Education is a playing with fire, not a taxidermist’s stuffing of dead animals, and until we choose to acknowledge the difference between the two pedagogical techniques, we do ourselves no favors. Awaken the student to the light in his or her own mind, and the rest of it doesn’t matter—neither the curriculum nor the number of seats in the football stadium, neither the names of the American presidents nor the list of English kings. In college commencement speeches, as with the handing out of prizes for trendsetting journalism, I often hear it said that the truth shall make men free, but I notice that relatively few people know what the phrase means. The truth isn’t about the receipt of the diploma or acceptance into law school, not even about the thievery in Washington or the late-breaking scandal in Hollywood. It’s synonymous with the courage derived from the habit of not running a con game on the unique and specific temper of one’s own mind. What makes men and women free is learning to trust their own thought, possess their own history, speak in their own voices. It doesn’t matter how or when the mind achieves the spark of ignition—in an old book or a new video game, from a teacher encountered by accident in graduate or grammar school, in the course of dissecting a frog or pruning an apple tree, while looking at a painting by Jan Vermeer or listening to the Beatles sing “A Hard Day’s Night.”
Neuroscientists remark on the sensation of joy produced by the chemicals in the brain when the mind is being put to creative and imaginative use, a phenomenon they associate both with the pleasure of sexual orgasm and with the endorphin high experienced by athletes in the zones of effortless performance. The observation supports Plutarch’s hypothesis at the head of this essay, stands confirmed by the experiments of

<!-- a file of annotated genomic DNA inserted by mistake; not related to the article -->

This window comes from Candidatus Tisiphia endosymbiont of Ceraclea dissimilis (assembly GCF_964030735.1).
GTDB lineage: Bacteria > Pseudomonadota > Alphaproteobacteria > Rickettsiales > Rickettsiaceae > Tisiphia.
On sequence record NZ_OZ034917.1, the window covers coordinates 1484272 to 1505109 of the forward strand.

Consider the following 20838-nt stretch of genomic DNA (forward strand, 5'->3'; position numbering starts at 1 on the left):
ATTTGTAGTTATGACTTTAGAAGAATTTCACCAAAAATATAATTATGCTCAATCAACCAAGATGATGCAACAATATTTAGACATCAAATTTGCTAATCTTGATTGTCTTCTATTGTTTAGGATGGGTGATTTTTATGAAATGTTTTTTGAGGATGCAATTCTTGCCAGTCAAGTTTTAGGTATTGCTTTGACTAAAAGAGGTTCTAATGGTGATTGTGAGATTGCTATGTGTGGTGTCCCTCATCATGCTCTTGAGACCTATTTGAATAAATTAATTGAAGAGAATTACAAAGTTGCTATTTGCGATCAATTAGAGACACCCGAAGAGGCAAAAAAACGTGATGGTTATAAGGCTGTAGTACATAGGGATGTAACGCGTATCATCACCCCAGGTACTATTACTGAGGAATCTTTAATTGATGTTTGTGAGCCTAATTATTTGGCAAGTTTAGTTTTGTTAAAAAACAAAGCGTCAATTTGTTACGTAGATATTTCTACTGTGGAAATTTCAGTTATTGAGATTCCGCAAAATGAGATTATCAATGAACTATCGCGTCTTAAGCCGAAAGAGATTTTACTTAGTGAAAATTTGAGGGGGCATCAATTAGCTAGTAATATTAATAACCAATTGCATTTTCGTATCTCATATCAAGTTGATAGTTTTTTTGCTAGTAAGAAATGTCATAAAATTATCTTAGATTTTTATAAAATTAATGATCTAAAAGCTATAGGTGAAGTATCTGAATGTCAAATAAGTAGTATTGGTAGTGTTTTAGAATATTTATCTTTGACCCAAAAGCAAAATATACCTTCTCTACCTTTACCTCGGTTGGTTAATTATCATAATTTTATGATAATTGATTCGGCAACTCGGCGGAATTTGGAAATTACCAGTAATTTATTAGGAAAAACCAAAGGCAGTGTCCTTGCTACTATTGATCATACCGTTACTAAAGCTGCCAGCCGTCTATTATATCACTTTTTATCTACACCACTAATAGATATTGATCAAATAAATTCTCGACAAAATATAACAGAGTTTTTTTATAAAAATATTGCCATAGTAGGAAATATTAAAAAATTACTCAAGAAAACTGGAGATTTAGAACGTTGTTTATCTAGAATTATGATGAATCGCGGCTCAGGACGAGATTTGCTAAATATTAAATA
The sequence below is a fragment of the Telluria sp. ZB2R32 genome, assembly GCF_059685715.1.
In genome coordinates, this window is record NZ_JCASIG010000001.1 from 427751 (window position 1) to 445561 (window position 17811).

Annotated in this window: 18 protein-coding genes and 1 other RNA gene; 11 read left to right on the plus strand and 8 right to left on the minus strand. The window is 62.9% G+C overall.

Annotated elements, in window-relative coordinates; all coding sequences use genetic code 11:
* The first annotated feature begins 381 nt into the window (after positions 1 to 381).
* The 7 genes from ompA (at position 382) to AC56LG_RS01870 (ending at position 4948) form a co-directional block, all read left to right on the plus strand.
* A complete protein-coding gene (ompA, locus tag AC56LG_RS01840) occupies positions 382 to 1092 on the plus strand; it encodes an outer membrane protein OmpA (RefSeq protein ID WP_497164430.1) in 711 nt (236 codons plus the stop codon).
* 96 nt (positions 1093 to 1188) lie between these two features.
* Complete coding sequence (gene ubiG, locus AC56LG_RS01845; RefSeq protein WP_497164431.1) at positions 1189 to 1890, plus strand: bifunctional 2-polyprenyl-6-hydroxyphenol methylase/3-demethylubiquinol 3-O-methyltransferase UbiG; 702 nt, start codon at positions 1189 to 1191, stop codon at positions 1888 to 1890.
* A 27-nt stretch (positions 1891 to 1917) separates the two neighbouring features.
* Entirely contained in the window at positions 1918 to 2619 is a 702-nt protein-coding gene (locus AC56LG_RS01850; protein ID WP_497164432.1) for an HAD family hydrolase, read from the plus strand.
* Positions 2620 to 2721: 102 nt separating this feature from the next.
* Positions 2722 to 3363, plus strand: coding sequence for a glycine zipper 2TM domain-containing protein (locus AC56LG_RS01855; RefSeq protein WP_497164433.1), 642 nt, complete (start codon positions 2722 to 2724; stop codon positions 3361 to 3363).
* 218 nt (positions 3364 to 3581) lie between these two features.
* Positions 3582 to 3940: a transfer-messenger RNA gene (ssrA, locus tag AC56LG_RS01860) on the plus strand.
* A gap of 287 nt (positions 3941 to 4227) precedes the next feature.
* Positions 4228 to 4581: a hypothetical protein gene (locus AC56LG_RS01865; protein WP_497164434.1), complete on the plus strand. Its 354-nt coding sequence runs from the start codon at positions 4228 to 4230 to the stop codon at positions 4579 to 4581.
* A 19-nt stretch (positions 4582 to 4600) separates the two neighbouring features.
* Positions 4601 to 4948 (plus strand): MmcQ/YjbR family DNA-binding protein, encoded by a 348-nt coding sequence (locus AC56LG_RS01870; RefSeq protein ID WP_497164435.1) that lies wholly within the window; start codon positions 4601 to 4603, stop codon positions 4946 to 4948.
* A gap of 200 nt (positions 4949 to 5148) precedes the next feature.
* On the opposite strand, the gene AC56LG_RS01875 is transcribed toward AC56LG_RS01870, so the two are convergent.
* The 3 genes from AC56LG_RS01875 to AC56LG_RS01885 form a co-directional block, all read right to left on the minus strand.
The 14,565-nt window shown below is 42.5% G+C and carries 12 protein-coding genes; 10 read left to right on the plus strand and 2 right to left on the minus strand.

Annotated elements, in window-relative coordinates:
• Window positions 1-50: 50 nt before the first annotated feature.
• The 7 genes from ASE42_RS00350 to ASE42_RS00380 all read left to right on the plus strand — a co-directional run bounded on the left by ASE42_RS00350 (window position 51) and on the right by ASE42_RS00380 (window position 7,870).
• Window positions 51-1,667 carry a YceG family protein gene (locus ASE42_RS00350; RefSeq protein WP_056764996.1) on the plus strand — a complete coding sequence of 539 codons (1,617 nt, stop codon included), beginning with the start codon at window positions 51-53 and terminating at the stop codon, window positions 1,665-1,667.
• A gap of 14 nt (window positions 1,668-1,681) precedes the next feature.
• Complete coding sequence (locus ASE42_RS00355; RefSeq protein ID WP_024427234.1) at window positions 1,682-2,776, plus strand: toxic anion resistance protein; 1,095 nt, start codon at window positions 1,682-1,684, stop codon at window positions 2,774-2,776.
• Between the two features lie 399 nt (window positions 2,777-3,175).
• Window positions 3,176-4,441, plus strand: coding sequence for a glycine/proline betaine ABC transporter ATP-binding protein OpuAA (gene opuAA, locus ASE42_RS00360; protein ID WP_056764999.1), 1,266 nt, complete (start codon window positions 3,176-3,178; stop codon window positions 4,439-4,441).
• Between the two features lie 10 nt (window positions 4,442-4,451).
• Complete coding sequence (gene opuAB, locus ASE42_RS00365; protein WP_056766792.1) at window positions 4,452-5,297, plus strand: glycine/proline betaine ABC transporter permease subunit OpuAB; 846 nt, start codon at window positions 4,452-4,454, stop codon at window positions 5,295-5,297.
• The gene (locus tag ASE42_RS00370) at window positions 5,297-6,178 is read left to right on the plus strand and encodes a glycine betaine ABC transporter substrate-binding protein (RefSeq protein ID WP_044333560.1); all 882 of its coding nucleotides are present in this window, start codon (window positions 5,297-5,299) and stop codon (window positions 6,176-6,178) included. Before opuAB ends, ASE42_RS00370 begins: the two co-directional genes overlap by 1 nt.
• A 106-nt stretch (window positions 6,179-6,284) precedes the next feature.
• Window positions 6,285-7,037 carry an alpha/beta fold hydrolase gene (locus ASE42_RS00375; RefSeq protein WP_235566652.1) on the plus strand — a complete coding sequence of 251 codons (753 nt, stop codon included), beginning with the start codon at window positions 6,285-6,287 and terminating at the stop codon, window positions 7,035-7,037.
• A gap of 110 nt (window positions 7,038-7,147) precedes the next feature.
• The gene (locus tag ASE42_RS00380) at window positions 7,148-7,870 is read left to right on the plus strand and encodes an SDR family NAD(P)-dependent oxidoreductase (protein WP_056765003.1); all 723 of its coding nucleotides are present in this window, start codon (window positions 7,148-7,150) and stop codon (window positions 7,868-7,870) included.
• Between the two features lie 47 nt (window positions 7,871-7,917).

Ralph Waldo Emerson: “When the mind is braced by labor and invention, the page of whatever book we read becomes luminous with manifold allusion.” Many other voices in this volume of Lapham’s Quarterly speak of a similar discovery—Frederick Douglass, Mary McCarthy, Helen Keller—and if I think I know what they’re talking about, I owe my good fortune to Mr. Charles Mulholland’s tendency to fool around with matches. In my mind’s eye I can still see him as clearly as the paper on which I’m writing this sentence, a heavyset man, red-faced and Irish, given to sudden and excitable gestures, in front of the blackboard in a seventh-grade classroom in San Francisco, drawing the line of Hannibal’s elephants through the valleys of Cisalpine Gaul. The chalk squeaks, and the annals of Ancient Rome come as vividly to life as the sound of the ball game in progress under the windows of the Town School. Mr. Mulholland spends a week on the Carthaginian descent into Italy, a month on the Punic Wars, six months on the destruction of the Roman Republic and the contrived divinity of Caesar Augustus. Never once does his voice tire or his enthusiasms fail. He tells the story as if it happened yesterday in Golden Gate Park, stringing together a coherent narrative from different realms of meaning, different kingdoms of fact: a military expedition in Scythia reminds him of something Pliny said about jackals at a dinner party in Pompeii; discussing the logistics of the Egyptian grain trade, he remembers how bitterly Juvenal resented arriviste Egyptian barbers translated into Roman senators; before the hour ends he has improvised a philippic against Cleopatra and her gilded barge. On Monday he compares and contrasts the deaths of Cicero and Seneca; Tuesday he devotes to the menu at Trimalchio’s banquet and the conditions of Ovid’s exile on the Black Sea; on Wednesday he draws the moral about how hard it was to tell the truth in imperial Rome and still dine on plover eggs.